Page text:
Sister Lucina Halbur, CSA, has served people in need since the day she joined the Congregation of Sisters of St. Agnes, always seeking out ways to improve service to the poor and bridge gaps in care. Her service at St. Rose of Lima Parish in Milwaukee began in 1987 as a psychiatric nurse in Service Empowerment Transformation Ministry, Inc., (SET) a community-based health and human services agency that supported people with social and economic disadvantages.
During her time there, she utilized her nursing skills, but also her administrative skills, serving as president and CEO for 14 years before retiring in October of 2008. In her final annual report as president, this is how she described SET’s ministry outreach efforts: “To walk hand-in-hand to bridge the gap between hope and hopelessness … [providing] stability and focus, when it is easy to get lost in the maze, to find everyday needs such as nutritious food, health care, employment, [and] housing.” More than just lip-service, Sister Lucina’s efforts were recognized with awards from throughout the country and she received a Health Care Hero Award from a local business news publication.
It is no wonder then that Sister Mary Jo Schmidt, SDS, who was running the St. Rose of Lima Food Pantry at the time, sought out Sister Lucina to join the volunteers at the food pantry. When Sister Mary Jo could no longer serve, she handed over the reins to Sister Lucina, whose work at SET had shown how she valued the dignity of every person and also how exceptionally capable she was at administration.
Despite being retired, Sister Lucina was happy to take on a leadership role once again. “What I’ve noticed among retired religious is an unwillingness to quit. I came to be of service, and I want to do that as long as I am physically and mentally able,” said Sister Lucina. Now, she has begun her own succession planning with the current volunteers, but she doesn’t see herself going anywhere anytime too soon.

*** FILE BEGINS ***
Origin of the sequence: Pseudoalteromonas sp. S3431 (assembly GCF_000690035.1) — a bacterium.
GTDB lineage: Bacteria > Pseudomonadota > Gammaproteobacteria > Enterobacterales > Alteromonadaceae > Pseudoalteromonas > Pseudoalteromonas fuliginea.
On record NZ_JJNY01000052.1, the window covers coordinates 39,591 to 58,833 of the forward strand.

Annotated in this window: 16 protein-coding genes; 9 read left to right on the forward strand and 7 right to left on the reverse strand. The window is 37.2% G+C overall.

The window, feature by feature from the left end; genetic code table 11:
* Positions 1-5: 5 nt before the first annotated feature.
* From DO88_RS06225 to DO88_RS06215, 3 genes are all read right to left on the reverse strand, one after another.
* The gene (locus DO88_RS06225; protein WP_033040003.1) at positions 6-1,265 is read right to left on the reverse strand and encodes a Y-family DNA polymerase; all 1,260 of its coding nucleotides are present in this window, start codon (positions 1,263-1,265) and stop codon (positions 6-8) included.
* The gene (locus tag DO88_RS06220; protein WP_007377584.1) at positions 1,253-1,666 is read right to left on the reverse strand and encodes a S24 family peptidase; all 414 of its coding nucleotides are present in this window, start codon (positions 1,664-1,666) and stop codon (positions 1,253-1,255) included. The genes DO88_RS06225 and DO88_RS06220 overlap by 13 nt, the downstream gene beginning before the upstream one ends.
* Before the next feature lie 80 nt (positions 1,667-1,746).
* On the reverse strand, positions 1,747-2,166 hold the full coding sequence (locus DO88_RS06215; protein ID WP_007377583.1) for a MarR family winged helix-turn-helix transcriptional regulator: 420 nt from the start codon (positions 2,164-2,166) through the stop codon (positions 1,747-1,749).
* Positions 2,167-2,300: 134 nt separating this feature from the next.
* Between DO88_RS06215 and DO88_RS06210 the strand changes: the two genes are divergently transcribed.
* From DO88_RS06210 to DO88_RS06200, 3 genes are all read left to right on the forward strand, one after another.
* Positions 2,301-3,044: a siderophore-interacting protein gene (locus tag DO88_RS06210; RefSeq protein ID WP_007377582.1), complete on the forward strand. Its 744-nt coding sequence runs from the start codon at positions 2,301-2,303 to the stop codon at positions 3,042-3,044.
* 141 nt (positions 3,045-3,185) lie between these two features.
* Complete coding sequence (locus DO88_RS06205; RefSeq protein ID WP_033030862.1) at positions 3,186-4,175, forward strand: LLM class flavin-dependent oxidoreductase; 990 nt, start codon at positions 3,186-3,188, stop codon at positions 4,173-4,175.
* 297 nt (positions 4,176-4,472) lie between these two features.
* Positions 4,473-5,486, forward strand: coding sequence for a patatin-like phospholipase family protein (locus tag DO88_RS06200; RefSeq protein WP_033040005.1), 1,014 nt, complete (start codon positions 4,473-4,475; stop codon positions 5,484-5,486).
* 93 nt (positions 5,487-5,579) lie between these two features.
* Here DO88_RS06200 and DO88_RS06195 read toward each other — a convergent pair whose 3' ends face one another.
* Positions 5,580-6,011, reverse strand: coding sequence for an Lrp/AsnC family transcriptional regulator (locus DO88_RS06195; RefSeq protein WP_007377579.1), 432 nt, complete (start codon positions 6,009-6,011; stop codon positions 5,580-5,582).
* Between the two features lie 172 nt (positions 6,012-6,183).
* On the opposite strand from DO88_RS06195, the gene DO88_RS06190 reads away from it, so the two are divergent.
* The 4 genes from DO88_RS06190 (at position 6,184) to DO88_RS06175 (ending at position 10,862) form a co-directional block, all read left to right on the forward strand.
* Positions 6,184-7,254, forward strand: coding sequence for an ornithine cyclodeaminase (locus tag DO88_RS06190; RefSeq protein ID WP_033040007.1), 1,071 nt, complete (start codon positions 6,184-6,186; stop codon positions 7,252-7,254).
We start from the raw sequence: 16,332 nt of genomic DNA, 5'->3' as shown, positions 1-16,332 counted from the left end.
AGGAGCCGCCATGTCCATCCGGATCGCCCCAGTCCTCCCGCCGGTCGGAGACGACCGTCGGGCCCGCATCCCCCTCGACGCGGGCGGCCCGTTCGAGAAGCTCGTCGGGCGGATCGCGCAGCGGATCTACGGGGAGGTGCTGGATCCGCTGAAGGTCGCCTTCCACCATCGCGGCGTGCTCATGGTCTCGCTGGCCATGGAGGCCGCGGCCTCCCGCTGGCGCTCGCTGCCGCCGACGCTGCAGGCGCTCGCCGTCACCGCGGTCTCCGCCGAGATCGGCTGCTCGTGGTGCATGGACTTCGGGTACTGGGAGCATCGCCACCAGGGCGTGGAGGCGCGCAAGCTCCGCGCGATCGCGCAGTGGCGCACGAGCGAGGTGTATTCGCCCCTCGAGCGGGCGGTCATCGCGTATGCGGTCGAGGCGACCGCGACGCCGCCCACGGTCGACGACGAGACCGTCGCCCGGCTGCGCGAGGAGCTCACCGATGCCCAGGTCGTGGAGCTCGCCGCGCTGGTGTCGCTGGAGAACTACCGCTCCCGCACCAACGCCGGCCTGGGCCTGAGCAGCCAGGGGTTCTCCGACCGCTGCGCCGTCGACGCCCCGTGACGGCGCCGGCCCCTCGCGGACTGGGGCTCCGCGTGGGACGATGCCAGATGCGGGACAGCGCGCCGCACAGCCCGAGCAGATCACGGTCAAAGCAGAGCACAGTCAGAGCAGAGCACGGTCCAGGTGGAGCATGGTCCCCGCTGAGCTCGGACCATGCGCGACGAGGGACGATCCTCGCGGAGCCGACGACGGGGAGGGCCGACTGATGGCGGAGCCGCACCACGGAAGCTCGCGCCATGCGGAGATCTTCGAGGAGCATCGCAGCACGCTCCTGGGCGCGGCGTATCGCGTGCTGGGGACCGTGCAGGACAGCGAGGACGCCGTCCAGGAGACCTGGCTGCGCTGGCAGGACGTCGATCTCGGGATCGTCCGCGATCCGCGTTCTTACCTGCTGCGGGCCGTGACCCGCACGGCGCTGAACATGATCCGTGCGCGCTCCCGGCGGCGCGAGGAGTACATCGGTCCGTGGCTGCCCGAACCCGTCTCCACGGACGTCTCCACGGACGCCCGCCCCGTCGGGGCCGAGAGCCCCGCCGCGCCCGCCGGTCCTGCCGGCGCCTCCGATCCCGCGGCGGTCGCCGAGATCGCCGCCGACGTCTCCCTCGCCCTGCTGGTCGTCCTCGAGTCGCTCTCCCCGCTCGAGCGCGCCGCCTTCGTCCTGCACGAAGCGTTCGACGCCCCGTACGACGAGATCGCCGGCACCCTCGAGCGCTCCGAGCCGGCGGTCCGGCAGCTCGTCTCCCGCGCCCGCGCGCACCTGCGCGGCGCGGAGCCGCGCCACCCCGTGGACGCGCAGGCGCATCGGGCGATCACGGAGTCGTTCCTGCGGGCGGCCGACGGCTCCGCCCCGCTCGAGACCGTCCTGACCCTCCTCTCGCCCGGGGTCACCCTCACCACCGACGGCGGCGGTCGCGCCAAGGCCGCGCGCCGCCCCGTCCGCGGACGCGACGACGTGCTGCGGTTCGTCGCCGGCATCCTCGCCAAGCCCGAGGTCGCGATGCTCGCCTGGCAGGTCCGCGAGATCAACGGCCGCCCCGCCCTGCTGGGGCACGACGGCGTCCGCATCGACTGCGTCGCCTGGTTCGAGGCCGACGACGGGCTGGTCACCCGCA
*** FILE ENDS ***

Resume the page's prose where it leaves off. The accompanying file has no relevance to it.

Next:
The St. Rose of Lima Food Pantry serves families in extreme poverty, many who have exceptional needs for the gifts it provides. The panty is open twice per month from 4:30-6:30 p.m. On those days, Sister Lucina is on site by 8 a.m. to ensure everything is ready to go. While the pantry obviously offers food, primarily as a supplement to Wisconsin’s FoodShare program, it also provides a community space in the neighborhood and guidance to additional resources. Often serving more than 40 households in two hours, the pantry is a busy place, but the numbers don’t hinder the ability for Sister Lucina to create bonds with the clientele. They often chat about family lives and ask after neighbors who have stopped coming to the pantry.
Sister Lucina also regularly uses skills she learned as a psychiatric nurse when she is assisting those with mental health concerns or who are struggling with addictions.
Just like so many others, Sister Lucina relied on adaptability to continue serving the public for the past two years. Prior to the pandemic, guests were able to “shop” for exactly what they needed, but that required them to enter the building and walk up and down a narrow set of stairs.
When safety protocols necessitated the move to an upstairs garage bay, the allotted space did not allow for browsing, so guests are now provided with bags full of staple foods. Various other items are available and visible from the pick-up point, so guests can still get things specific to their household needs.
In addition to reducing illness transmissions, this change also helped remove a significant accessibility barrier, since the guests no longer need to go up and down the stairs. The volunteers are in a colder environment than they used to be, but they all agree that the changes were ultimately better for serving the community and will stay in place, even if they are no longer needed for social distancing.
Between pantry dates, Sister Lucina doesn’t rest. She is busy preparing bags of materials and working with other volunteers to sort incoming donations. She has also found herself assisting in two of the other services offered in the building – advising a community outreach group and tutoring English language learners.
Sister Lucina’s face glows with pride when she talks about a young Myanmar refugee who received his citizenship in June of 2021. She had been tutoring him in English, on-and-off as much as his demanding family life and job would allow, for the past five years, and she was thrilled to be a part of his citizenship journey.
With decades of service and expertise as a foundation, Sister Lucina still has plenty to offer the world. “Service is my way of doing God’s work … I ask myself, ‘What are the ways I can help?’”
— by Dusty Krikau